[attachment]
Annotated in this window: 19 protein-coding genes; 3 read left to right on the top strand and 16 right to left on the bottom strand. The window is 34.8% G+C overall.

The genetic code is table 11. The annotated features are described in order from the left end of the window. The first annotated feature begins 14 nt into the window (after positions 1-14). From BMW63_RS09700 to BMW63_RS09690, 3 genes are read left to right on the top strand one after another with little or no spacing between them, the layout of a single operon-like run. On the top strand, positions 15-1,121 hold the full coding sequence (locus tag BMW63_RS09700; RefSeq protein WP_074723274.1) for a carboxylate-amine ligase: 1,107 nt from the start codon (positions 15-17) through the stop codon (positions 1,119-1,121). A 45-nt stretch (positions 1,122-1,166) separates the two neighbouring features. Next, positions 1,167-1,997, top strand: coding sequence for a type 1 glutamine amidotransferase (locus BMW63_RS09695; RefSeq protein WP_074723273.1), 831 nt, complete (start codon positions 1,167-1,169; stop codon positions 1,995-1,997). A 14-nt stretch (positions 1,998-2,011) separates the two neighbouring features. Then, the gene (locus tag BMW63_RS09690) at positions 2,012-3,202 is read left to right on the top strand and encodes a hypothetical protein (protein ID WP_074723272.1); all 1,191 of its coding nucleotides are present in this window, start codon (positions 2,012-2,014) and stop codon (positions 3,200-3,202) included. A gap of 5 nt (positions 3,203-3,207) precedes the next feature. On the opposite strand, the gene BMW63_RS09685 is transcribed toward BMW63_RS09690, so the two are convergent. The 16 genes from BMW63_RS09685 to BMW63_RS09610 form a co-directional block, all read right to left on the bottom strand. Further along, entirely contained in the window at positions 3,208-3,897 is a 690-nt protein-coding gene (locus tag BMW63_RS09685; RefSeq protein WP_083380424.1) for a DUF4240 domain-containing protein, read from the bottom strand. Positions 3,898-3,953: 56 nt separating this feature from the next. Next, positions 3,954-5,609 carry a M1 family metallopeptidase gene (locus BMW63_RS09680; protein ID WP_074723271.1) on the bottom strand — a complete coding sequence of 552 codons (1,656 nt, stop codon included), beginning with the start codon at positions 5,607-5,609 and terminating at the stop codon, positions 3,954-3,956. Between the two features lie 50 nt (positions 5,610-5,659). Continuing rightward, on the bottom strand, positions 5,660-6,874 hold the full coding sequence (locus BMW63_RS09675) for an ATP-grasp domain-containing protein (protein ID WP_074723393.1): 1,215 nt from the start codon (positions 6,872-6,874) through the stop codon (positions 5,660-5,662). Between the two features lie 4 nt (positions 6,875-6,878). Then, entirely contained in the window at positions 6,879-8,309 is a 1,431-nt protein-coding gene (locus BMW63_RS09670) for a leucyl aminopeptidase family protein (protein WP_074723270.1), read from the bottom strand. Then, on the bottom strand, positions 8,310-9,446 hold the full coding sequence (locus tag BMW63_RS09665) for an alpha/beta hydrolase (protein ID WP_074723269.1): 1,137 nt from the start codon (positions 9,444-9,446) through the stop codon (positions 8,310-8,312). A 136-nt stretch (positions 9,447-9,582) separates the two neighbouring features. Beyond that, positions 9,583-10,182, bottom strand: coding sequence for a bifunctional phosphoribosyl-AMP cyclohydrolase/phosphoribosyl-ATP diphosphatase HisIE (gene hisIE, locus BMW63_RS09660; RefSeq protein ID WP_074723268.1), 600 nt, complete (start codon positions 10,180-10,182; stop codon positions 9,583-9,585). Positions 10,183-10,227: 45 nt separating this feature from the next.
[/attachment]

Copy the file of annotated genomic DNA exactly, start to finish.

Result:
Annotated in this window: 19 protein-coding genes; 3 read left to right on the top strand and 16 right to left on the bottom strand. The window is 34.8% G+C overall.

The genetic code is table 11. The annotated features are described in order from the left end of the window. The first annotated feature begins 14 nt into the window (after positions 1-14). From BMW63_RS09700 to BMW63_RS09690, 3 genes are read left to right on the top strand one after another with little or no spacing between them, the layout of a single operon-like run. On the top strand, positions 15-1,121 hold the full coding sequence (locus tag BMW63_RS09700; RefSeq protein WP_074723274.1) for a carboxylate-amine ligase: 1,107 nt from the start codon (positions 15-17) through the stop codon (positions 1,119-1,121). A 45-nt stretch (positions 1,122-1,166) separates the two neighbouring features. Next, positions 1,167-1,997, top strand: coding sequence for a type 1 glutamine amidotransferase (locus BMW63_RS09695; RefSeq protein WP_074723273.1), 831 nt, complete (start codon positions 1,167-1,169; stop codon positions 1,995-1,997). A 14-nt stretch (positions 1,998-2,011) separates the two neighbouring features. Then, the gene (locus tag BMW63_RS09690) at positions 2,012-3,202 is read left to right on the top strand and encodes a hypothetical protein (protein ID WP_074723272.1); all 1,191 of its coding nucleotides are present in this window, start codon (positions 2,012-2,014) and stop codon (positions 3,200-3,202) included. A gap of 5 nt (positions 3,203-3,207) precedes the next feature. On the opposite strand, the gene BMW63_RS09685 is transcribed toward BMW63_RS09690, so the two are convergent. The 16 genes from BMW63_RS09685 to BMW63_RS09610 form a co-directional block, all read right to left on the bottom strand. Further along, entirely contained in the window at positions 3,208-3,897 is a 690-nt protein-coding gene (locus tag BMW63_RS09685; RefSeq protein WP_083380424.1) for a DUF4240 domain-containing protein, read from the bottom strand. Positions 3,898-3,953: 56 nt separating this feature from the next. Next, positions 3,954-5,609 carry a M1 family metallopeptidase gene (locus BMW63_RS09680; protein ID WP_074723271.1) on the bottom strand — a complete coding sequence of 552 codons (1,656 nt, stop codon included), beginning with the start codon at positions 5,607-5,609 and terminating at the stop codon, positions 3,954-3,956. Between the two features lie 50 nt (positions 5,610-5,659). Continuing rightward, on the bottom strand, positions 5,660-6,874 hold the full coding sequence (locus BMW63_RS09675) for an ATP-grasp domain-containing protein (protein ID WP_074723393.1): 1,215 nt from the start codon (positions 6,872-6,874) through the stop codon (positions 5,660-5,662). Between the two features lie 4 nt (positions 6,875-6,878). Then, entirely contained in the window at positions 6,879-8,309 is a 1,431-nt protein-coding gene (locus BMW63_RS09670) for a leucyl aminopeptidase family protein (protein WP_074723270.1), read from the bottom strand. Then, on the bottom strand, positions 8,310-9,446 hold the full coding sequence (locus tag BMW63_RS09665) for an alpha/beta hydrolase (protein ID WP_074723269.1): 1,137 nt from the start codon (positions 9,444-9,446) through the stop codon (positions 8,310-8,312). A 136-nt stretch (positions 9,447-9,582) separates the two neighbouring features. Beyond that, positions 9,583-10,182, bottom strand: coding sequence for a bifunctional phosphoribosyl-AMP cyclohydrolase/phosphoribosyl-ATP diphosphatase HisIE (gene hisIE, locus BMW63_RS09660; RefSeq protein ID WP_074723268.1), 600 nt, complete (start codon positions 10,180-10,182; stop codon positions 9,583-9,585). Positions 10,183-10,227: 45 nt separating this feature from the next.